A call center's capacity means more than the number of bodies present to answer the phone. It also means capability of the persons responding to the calls. In shared-call environments, typical training of telephone sales representatives is limited to how to read scripts from the computer. There are minimal opportunities to customize sales presentations; if the response is not on the computer screen, it's not in the operator's head.
The limited ability of large call centers to customize a sales presentation is a reflection of the kind of people hired, the training and the management of the call center.
Today, there is growing evidence that smaller call centers are better able to staff, train and manage call reps than the massive and often impersonal centers. Further, today's computer telephony advances make it possible and cost-effective to build and outfit smaller- and medium-sized call centers with the most technologically advanced equipment available.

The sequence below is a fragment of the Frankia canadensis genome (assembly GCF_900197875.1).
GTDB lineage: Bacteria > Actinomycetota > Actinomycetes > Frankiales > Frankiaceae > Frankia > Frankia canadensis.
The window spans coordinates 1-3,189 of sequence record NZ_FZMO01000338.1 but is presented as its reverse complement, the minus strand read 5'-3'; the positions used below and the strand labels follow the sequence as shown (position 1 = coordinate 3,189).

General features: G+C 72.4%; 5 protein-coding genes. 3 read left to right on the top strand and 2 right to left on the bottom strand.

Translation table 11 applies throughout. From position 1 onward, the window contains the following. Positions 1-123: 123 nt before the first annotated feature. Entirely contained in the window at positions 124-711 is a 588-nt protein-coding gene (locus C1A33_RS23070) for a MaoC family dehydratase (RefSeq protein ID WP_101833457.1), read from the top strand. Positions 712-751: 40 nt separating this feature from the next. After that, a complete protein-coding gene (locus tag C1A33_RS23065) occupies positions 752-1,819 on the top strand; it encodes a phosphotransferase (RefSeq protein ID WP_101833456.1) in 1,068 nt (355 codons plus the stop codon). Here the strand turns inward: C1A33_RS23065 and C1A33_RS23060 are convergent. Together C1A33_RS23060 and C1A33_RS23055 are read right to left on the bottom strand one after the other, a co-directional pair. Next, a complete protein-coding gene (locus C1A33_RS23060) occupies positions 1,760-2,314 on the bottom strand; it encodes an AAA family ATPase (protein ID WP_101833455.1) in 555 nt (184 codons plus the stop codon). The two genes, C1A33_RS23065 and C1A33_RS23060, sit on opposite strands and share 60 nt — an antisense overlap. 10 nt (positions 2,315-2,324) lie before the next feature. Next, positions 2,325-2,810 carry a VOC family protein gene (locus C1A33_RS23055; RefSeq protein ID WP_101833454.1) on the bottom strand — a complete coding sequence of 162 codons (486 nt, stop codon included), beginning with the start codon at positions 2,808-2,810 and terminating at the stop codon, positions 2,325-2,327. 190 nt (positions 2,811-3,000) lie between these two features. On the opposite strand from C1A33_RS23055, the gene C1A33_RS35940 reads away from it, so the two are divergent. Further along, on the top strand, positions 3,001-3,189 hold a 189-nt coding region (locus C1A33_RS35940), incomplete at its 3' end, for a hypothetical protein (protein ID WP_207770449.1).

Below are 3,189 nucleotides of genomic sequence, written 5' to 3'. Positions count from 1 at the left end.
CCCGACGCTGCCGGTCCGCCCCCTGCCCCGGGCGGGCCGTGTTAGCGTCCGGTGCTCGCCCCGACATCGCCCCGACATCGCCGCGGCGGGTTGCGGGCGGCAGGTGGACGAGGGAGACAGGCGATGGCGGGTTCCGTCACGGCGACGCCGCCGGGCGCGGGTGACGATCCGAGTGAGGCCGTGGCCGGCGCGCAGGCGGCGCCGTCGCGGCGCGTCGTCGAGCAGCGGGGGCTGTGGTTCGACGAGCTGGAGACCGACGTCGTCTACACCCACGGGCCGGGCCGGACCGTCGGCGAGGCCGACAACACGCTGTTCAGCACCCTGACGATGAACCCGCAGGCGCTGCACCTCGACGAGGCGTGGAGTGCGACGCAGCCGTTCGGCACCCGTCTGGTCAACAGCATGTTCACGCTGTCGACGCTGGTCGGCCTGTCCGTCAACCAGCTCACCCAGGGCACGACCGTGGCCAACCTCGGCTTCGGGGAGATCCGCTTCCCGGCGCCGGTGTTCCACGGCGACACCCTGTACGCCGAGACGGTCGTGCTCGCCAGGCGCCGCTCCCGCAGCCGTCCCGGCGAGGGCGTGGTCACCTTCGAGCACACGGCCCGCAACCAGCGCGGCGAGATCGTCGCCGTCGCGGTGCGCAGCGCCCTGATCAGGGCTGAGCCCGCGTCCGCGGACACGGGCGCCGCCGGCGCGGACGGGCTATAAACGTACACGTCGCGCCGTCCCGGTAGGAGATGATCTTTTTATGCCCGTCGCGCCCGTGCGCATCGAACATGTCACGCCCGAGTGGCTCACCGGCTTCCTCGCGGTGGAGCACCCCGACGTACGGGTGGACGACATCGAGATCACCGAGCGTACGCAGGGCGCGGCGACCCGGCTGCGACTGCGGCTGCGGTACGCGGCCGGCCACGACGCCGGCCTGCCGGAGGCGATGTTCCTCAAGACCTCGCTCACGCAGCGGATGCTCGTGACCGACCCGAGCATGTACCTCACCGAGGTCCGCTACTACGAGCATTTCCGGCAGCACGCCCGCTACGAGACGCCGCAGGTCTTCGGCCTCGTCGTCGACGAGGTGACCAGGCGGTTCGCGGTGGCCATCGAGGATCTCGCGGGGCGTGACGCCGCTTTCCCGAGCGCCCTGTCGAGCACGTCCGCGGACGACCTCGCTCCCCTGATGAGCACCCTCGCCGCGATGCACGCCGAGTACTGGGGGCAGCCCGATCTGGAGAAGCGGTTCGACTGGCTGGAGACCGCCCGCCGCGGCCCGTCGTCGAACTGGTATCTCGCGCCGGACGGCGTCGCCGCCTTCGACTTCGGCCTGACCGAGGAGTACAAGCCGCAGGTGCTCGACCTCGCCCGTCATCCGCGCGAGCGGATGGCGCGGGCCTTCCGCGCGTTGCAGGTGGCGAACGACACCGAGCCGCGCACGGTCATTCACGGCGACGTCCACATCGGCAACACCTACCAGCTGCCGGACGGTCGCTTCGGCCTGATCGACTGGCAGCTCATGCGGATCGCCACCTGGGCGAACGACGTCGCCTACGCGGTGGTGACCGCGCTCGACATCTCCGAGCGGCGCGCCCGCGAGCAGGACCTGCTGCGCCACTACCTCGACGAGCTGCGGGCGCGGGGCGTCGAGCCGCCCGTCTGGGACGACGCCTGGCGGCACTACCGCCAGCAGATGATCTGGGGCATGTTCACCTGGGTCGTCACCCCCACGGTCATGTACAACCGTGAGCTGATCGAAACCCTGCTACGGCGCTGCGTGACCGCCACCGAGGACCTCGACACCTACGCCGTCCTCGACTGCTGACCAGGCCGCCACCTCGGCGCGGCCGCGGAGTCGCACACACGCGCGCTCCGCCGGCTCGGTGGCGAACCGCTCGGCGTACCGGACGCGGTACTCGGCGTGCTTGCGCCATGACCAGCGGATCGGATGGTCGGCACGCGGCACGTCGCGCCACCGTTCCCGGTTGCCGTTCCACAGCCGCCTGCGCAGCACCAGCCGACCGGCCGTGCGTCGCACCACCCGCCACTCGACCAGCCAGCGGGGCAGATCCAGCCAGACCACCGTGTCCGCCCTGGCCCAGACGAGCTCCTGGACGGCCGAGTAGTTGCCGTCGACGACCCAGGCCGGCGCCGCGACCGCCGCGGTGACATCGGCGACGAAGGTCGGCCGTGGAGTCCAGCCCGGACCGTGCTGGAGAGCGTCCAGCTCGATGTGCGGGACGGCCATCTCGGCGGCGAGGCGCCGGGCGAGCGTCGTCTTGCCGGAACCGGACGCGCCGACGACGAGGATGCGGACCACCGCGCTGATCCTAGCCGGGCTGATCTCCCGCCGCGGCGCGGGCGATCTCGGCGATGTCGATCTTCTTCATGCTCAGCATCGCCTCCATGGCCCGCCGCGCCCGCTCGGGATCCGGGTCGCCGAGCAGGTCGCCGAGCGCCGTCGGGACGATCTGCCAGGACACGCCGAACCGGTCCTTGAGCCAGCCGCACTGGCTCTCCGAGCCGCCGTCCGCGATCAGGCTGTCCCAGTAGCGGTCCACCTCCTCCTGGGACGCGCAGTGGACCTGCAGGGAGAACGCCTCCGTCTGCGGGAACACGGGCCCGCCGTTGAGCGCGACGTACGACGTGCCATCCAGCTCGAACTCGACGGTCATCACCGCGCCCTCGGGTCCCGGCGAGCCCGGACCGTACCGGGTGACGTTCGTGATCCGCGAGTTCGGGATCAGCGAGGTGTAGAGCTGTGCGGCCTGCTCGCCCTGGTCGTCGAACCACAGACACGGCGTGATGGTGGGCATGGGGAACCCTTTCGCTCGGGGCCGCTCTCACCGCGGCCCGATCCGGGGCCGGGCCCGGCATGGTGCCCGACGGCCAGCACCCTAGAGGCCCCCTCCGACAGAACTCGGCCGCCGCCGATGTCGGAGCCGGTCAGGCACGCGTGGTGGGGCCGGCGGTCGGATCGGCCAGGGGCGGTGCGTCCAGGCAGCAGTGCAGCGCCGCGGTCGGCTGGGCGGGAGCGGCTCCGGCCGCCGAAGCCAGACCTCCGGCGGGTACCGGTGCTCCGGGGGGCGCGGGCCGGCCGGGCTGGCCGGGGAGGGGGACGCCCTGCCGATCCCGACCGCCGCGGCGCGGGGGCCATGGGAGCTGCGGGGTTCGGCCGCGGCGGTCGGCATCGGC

While blockage is an issue for DRTV marketers, using a huge call center does not necessarily guarantee that blockage will be minimized. Smaller centers may demonstrate a better response record and in many cases, a better sales ratio. Until DRTV marketers begin to demand phone reports on phone company letterhead, they will have a difficult time evaluating the percent of calls blocked at their call centers.
Cost Per Call May Not Be Relevant
The price a DRTV marketer is charged for each call the center takes is a measurement of only one thing: the number of calls the center took. It does not directly relate to the capability of the call center personnel to produce sales.
With media costs escalating, most DRTV and infomercial marketers need to be assured that the media schedule results in the most sales possible. Cost-per-order rates are more relevant to measuring a call center's performance.
Because smaller call centers operate in a more controlled and responsive environment, they may also offer better cost-per-order rates. They also tend to devote more time to training and management of sales reps. For these reasons, smaller call centers are beginning to demonstrate better results for higher-priced items.